It does not mean death, because the Greek word thanatos is used for death in the New Testament. Further, death (thanatos) and Hades appear together in Rev. 1:18, so they cannot mean the same thing.
Second, it cannot mean grave, because the Greek work mneema depicts the place where the bodies of the deceased are buried.
Third, it cannot mean hell, the place of final punishment for the wicked, because the Greek word Gehenna is used for hell in the New Testament, along with other terms like “outer darkness,” “eternal fire,” and “lake of fire.” Further, Hades is cast into the lake of fire in Rev. 20:14.
Fourth, Hades is not heaven, which is the intermediate state of Christian souls between death and resurrection, because the Greek word ouranos depicts heaven.
Old Testament writers use the Hebrew word Sheol 65 times to describe the abode of the dead. It communicates the reality of human mortality and the impact of people’s lives on their destinies.
Ancient Israelites believed in life beyond the grave, borne out in such passages as Isa. 14:9-12, where Sheol contains “the spirits of the departed;” and 1 Sam. 28:13, where the deceased prophet Samuel temporarily appears as “a spirit form coming up out of the earth.”
While the Old Testament consistently refers to the body as going to the grave, it always refers to the soul or spirit of people as going to Sheol, according to Robert A. Morey in Death and the Afterlife.
One source of confusion is the variety of ways the King James Version translates Sheol, according to Morey: “The KJV translates Sheol as ‘hell’ 31 times, ‘grave’ 31 times, and ‘pit’ three times. Because of this inconsistency of translation, such groups as the Adventists … and Jehovah’s Witnesses have taught that Sheol means the grave.”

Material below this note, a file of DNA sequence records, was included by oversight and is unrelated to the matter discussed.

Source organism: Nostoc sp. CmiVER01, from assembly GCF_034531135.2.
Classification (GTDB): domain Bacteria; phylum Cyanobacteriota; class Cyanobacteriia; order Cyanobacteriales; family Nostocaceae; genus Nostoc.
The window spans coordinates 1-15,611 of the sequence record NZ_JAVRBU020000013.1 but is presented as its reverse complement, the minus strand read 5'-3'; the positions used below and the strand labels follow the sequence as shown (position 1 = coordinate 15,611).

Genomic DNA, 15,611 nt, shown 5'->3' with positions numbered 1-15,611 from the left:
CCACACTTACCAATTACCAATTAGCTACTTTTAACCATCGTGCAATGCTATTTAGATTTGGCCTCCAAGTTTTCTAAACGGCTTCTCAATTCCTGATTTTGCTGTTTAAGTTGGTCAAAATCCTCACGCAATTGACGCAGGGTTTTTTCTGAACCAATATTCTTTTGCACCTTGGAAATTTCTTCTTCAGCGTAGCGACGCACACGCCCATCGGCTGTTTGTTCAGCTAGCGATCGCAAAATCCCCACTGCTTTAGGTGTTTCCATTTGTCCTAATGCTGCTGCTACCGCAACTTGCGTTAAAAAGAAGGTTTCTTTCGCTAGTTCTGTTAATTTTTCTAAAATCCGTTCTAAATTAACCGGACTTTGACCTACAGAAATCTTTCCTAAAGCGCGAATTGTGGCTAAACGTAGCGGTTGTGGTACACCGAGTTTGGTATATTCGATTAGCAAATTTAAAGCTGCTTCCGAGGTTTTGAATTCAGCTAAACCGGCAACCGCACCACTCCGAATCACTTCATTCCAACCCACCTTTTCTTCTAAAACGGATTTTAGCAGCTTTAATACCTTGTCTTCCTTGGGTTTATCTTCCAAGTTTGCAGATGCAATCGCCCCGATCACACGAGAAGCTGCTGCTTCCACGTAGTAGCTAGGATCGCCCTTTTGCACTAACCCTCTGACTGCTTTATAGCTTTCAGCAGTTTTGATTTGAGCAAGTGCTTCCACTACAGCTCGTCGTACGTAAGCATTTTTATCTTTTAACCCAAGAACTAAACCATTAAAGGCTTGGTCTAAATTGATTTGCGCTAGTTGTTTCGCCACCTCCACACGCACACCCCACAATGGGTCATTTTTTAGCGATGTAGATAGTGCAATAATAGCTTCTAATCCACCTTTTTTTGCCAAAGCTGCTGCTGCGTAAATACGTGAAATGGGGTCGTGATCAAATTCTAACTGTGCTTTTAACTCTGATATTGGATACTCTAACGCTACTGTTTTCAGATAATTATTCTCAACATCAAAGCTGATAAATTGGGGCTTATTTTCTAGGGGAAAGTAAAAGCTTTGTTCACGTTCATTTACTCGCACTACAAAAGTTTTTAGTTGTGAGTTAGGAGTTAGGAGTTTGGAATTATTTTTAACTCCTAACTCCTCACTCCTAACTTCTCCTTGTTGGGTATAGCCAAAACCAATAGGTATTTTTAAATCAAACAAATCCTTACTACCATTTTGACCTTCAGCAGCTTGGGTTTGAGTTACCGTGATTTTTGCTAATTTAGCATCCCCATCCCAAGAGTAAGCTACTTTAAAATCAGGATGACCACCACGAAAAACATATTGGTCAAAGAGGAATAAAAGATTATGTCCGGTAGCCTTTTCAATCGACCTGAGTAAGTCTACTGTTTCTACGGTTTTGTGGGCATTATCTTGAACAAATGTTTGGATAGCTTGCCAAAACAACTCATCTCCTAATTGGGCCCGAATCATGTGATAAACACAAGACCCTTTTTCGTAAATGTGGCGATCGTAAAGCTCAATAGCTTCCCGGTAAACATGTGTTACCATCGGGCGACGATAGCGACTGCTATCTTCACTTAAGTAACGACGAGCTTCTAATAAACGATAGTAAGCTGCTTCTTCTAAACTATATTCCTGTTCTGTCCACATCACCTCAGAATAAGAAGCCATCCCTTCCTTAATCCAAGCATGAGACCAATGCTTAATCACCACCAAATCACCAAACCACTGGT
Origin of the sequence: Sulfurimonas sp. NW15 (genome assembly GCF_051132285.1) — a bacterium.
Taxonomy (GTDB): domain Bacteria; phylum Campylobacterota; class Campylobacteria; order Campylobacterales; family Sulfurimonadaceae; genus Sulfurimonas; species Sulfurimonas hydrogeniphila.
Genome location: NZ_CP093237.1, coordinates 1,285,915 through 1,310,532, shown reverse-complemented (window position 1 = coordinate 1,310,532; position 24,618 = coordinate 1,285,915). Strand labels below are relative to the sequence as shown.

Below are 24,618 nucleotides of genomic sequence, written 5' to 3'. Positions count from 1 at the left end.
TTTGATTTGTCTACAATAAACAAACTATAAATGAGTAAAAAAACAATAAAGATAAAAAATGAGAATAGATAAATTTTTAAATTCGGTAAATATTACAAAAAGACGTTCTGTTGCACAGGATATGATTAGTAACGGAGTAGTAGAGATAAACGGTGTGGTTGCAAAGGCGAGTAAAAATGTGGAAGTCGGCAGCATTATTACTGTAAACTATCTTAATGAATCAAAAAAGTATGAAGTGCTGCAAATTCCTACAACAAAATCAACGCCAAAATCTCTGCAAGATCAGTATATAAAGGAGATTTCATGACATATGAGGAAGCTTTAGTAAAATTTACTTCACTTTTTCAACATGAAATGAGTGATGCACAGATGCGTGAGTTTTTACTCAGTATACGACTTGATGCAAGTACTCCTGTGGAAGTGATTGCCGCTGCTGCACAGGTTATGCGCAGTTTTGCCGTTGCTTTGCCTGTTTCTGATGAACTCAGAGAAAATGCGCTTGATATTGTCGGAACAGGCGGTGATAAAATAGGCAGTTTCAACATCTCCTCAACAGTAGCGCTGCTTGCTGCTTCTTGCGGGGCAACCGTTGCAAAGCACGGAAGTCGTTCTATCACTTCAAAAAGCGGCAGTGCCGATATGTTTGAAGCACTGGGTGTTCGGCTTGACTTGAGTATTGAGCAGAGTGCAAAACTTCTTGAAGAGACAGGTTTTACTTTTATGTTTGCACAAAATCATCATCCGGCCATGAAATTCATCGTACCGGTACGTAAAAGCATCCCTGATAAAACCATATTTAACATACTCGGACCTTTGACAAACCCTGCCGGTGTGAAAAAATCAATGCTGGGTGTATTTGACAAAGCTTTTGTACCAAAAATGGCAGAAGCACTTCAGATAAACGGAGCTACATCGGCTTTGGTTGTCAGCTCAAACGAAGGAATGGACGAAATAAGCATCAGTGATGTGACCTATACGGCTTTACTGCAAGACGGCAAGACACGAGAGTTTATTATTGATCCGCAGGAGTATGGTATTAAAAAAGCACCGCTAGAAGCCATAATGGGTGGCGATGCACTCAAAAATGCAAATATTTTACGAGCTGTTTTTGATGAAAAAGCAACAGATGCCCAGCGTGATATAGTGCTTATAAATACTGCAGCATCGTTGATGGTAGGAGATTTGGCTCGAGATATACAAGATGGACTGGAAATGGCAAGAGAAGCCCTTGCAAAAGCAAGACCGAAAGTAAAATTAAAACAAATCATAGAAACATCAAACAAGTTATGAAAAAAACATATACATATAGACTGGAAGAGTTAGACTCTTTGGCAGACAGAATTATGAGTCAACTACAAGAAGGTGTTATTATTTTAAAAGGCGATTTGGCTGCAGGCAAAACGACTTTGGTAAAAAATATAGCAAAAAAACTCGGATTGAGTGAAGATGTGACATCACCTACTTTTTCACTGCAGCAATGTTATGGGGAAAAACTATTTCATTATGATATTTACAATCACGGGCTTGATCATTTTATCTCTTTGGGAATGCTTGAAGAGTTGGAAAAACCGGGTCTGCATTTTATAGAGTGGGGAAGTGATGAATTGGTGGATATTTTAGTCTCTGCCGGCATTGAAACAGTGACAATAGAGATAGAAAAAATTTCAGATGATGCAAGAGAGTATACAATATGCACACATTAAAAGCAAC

Fortunately, he adds, lexicons and rabbinic literature consistently understand Sheol as the place where the souls of persons go at death.
Down to Sheol
In fact, the first occurrence of Sheol in the Old Testament (Gen. 37:35) cannot possibly mean “grave.” As Jacob holds the bloodied remnants of Joseph’s coat, he laments about his deceased boy, “I will go down to Sheol to my son, mourning.”
Whatever else Sheol may mean, in this passage it cannot mean Joseph’s grave, for Jacob believes his son has been devoured by wild animals and thus has no grave. Jacob could not be buried in a common grave with Joseph.
According to the context, Jacob anticipates being reunited with Joseph in the underworld. He speaks of going “down” because it is assumed that Sheol is the place of departed spirits, likely a hollow place in the center of the earth.
There are other factors about Sheol to consider, among them:
(1) When Old Testament writers want to identify the grave, they use the Hebrew word kever, which is contrasted with Sheol. Kever is the fate of the body, while Sheol is the fate of the soul.
(2) In the Septuagint, the Greek translation of the Old Testament, Sheol is never translated as mneema, the Greek word for grave.
(3) Sheol is “under the earth” or “the underworld,” while graves were built as sepulchers above the earth, in caves, or holes in the earth.
(4) While bodies are unconscious in the grave, those in Sheol are viewed as conscious.
Because God’s revelation in Scripture is progressive, we see the concept of Sheol develop throughout the Old Testament. While it is described as dark (Lam. 3:6), and a place of helplessness (Ps. 88:4), trouble and sorrow (Ps. 116:3), God is both present in Sheol (Ps. 139:8) and able to deliver from it (Ps. 16:10; 49:15).
This leads some commentators to conclude that there are two compartments in Sheol, one for the wicked and another for the righteous. Later Jewish literature, such as the Book of Enoch, describes these divisions, in which people experience a foretaste of their final destiny.
Jesus’ story of Lazarus and the rich man (Luke 16:19-31) seems to expand on this depiction, applying the Greek word Hades to the realm of the dead.
Other scholars contend, however, that Sheol is only for the wicked, while God rescues the righteous from Sheol and takes them to a place of blessedness. The ascensions of Enoch and Elijah to heaven, for example, are cited to support the belief that the righteous under the old covenant could be taken directly into God’s presence at the end of their earthly lives.
Today, we know that the souls/spirits of Christians enter heaven immediately upon death (2 Cor. 5:6-8). Evidently, the souls of unbelievers remain in Sheol where they await resurrection and final judgment.